This morning Stonewall released their long-anticipated trans rights campaign strategy. It is called A Vision for Change, and you can find the press release and document here.
The first thing to be noted is that this marks a sea change in British LGBT+ politics. The old Stonewall, before Ruth Hunt took over, was very much LG(b)-focused. If trans people were mentioned, it was more likely to be as targets for lesbian or gay transphobes as it was for positive reasons. The new Stonewall is very much trans inclusive. Indeed, it recognizes trans rights as one of the major issues facing the LGBT+ community at the moment. Ruth can take a lot of the credit for this turnaround, but she could not have done it without the backing of the Stonewall staff, or without the help of the group of trans people they recruited to develop their policy (some of whom I am honored to call friends).
It is also worth noting that this support is unconditional. The subtitle of the report is, “Acceptance without exception for trans people”. There is no, “we’ll help you as long as you conform to certain stereotypes,” as there has been in the past.
So what is Stonewall actually going to campaign for? The document lists six specific policy goals:
- A reformed Gender Recognition Act (it needs a thorough overhaul)
- A reformed Equality Act (to ensure all trans people are protected)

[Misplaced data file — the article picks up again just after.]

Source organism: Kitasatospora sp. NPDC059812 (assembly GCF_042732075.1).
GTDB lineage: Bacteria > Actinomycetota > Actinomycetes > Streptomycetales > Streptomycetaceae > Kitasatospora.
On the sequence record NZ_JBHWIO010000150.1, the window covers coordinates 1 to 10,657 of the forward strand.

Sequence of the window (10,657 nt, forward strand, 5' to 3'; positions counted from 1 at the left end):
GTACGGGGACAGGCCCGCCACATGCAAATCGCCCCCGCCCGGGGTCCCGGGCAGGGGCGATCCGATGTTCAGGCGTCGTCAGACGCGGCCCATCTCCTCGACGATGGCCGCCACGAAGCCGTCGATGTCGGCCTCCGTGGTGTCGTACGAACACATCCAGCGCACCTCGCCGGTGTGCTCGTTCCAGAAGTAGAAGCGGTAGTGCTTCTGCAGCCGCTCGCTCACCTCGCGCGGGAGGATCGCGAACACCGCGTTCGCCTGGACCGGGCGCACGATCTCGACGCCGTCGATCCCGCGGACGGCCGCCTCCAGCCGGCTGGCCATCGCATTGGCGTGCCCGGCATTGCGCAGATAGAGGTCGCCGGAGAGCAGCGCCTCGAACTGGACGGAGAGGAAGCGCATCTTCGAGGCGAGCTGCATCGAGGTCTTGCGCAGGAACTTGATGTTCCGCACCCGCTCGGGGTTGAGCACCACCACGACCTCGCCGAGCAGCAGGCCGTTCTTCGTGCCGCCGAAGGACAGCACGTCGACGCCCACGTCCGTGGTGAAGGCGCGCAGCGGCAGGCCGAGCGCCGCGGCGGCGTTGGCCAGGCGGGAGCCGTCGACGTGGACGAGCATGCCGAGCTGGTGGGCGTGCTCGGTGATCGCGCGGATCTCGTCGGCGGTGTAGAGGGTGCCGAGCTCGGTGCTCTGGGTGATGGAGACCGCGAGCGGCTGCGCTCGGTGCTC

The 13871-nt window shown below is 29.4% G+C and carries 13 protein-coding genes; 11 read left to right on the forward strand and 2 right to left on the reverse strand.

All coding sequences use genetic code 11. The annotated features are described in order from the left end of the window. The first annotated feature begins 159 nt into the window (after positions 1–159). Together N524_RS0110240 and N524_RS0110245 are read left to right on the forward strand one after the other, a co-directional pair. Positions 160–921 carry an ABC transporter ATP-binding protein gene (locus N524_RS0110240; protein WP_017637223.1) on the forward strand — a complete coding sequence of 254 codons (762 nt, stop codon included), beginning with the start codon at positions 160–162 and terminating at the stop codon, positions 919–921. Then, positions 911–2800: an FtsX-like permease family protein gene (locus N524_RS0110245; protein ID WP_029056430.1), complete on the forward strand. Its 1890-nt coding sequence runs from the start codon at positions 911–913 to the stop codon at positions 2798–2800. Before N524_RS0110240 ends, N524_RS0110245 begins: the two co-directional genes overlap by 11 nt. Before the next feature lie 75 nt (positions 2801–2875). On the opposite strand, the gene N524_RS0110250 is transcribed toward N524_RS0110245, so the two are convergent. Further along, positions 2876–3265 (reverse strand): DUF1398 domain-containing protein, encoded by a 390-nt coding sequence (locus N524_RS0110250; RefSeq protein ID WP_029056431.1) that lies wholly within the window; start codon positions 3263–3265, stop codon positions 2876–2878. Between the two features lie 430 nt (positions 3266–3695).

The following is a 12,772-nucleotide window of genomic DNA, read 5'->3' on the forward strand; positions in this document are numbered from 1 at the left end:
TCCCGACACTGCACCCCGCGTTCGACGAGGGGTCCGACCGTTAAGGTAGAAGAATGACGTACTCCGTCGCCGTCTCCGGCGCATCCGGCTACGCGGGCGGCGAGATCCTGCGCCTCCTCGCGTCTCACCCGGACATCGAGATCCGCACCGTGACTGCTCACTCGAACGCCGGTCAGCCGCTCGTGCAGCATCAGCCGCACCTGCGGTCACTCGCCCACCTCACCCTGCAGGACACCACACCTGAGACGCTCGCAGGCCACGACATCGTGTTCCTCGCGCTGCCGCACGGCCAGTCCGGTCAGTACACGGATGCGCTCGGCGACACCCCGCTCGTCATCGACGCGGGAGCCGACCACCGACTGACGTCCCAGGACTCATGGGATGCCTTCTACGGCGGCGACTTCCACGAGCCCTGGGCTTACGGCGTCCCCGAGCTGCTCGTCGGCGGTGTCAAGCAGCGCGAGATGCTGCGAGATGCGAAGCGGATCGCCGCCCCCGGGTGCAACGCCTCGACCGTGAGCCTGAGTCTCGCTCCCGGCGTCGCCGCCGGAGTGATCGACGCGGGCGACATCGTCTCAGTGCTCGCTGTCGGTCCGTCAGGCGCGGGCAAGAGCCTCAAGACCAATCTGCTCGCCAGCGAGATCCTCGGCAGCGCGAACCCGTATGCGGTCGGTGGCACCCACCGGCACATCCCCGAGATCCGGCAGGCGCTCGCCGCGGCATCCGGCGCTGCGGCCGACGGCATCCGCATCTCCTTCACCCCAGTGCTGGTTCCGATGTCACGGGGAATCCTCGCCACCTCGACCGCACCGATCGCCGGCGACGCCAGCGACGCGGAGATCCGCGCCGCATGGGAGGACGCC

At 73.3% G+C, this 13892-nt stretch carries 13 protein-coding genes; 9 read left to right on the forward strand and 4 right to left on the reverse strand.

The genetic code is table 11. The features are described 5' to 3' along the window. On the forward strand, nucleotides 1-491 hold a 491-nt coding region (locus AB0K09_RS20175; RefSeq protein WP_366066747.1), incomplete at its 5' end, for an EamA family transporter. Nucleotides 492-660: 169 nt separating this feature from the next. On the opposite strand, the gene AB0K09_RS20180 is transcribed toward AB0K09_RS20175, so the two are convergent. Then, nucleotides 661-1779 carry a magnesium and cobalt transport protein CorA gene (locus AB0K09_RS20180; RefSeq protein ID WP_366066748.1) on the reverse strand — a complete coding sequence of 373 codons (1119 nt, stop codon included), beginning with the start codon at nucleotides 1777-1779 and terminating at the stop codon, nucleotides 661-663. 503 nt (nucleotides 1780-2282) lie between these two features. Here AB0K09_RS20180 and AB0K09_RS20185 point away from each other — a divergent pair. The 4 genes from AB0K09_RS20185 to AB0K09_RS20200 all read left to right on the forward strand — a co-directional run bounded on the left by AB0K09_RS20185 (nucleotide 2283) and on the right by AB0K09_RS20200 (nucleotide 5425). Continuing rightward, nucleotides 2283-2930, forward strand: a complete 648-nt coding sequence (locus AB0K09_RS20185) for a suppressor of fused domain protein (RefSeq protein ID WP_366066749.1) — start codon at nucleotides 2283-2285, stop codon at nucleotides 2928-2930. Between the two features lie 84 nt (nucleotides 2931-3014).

- Removal of the infamous “Spousal Veto” from marriage legislation*
- Action on the so-called “sex by deception” prosecutions which have led to trans people being sent to prison for having sex without disclosing they are trans
- Legal recognition of non-binary people including, but by no means limited to, an X option on passports
- Reform of the Asylum system (which is also a priority for LGB people)
Interestingly coverage in the national media has focused solely on the passport issue. This has been so uniform that I suspect it must be the result of a specific briefing from Stonewall (journalists are notoriously busy and will always prefer to be spoon-fed a story). There are potential banana skins here. No one wants this to be made mandatory for all trans people and for it to become a sort of trans id card. However, this is something that many other countries have done (including Australia, New Zealand, India and Pakistan) so it is easy to shame the government on this point. The government argument that it would upset the Americans is no longer valid because everything upsets the American border control people these days, and hardly anyone wants to go to the USA anyway.
There is, of course, a long way to go. However, Stonewall is a well-respected and highly effective campaigning organization that does have the ear of government and of the media. The trans community has badly needed someone like them to step forward and help for a long time. This is a real opportunity to make progress.
And yes, I am really looking forward to all of the articles in the Guardian and New Statesman complaining about what a dangerous, radical organization Stonewall has become.
* The Spousal Veto is a system that allows an existing spouse to block a change of legal gender, even if the person wishing to change gender has undergone full medical gender reassignment.